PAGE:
(Reuters) – Car bombs and attacks on cities across Iraq, including two blasts at a checkpoint at Baghdad international airport, killed at least 20 people and wounded more than 200 on Monday, police said.
The wave of attacks in Baghdad, Kirkuk, Tuz Khurmato and other towns to the north to south, came days before Iraqis vote in provincial elections that will test political stability more than a year after U.S. troops left the country.
No one claimed responsibility for Monday’s bombings, but al Qaeda’s local wing, Islamic State of Iraq, and other Sunni Islamist groups have vowed to wage a campaign against Shi’ites and the government to stoke sectarian confrontation.
Two people were killed by car bombs that exploded at a Baghdad airport checkpoint, police sources said.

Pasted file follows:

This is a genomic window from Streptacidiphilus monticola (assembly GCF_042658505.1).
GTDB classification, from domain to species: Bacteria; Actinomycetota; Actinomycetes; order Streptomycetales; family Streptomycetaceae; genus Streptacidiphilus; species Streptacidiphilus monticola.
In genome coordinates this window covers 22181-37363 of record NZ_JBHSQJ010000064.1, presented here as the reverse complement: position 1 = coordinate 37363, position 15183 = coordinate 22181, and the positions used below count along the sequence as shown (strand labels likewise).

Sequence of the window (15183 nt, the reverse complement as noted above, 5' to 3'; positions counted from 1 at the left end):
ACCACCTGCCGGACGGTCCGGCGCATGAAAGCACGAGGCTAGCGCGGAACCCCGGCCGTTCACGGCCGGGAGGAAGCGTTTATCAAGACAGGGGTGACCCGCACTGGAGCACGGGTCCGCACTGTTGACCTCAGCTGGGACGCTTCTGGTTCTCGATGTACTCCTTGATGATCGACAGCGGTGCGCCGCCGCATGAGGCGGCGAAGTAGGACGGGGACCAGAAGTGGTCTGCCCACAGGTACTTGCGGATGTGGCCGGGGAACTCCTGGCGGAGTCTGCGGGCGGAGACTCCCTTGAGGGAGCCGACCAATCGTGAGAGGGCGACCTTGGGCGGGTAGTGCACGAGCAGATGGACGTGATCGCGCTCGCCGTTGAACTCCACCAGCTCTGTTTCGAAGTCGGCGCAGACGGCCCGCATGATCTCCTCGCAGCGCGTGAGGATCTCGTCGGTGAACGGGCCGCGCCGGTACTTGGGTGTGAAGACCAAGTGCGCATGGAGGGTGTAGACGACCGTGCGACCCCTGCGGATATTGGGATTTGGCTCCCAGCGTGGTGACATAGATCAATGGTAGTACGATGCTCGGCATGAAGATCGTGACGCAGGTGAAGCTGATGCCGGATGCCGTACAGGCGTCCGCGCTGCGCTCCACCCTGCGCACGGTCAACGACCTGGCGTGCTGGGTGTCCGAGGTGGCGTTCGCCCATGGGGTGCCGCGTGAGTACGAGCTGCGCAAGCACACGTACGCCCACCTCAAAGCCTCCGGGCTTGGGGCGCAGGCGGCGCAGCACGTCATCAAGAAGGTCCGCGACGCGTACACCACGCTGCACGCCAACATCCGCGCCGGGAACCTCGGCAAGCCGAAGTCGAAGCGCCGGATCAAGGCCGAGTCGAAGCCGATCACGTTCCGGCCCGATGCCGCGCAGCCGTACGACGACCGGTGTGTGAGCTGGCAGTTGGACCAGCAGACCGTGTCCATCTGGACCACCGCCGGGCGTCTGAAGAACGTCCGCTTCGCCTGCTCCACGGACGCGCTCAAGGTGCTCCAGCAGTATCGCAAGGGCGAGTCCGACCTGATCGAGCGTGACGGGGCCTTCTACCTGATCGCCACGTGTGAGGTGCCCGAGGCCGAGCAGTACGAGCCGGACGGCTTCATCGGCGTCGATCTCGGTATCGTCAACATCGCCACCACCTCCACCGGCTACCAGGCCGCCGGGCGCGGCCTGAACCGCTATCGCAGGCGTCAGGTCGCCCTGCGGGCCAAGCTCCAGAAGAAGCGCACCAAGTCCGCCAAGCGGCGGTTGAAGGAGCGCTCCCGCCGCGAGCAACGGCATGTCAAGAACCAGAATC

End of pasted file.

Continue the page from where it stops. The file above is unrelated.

Attacks on the heavily guarded airport and the fortified International Zone housing many embassies are rare, but insurgents have stepped up bombings this year.
“Two vehicles managed to reach the entrance of Baghdad airport and were left parked there. While we were doing routine searches, the two cars exploded seconds apart. Two passengers travelling to the airport were killed,” a police source said.
The most deadly attack was in Tuz Khurmato, 170 km (105 miles) north of Baghdad, where four bombs targeting police patrols killed five people and wounded 67, officials said.
Iraqis vote on Saturday for members of provincial councils in a ballot that will test Shi’ite Prime Minister Nuri al-Maliki’s political muscle against Shi’ite and Sunni rivals before a parliamentary election in 2014.
Ten years after the U.S.-led invasion of Iraq, al Qaeda is regaining ground, especially in the western desert close to Syria’s border. Islamic State of Iraq says it has joined forces with the al-Nusra Front rebels fighting in Syria.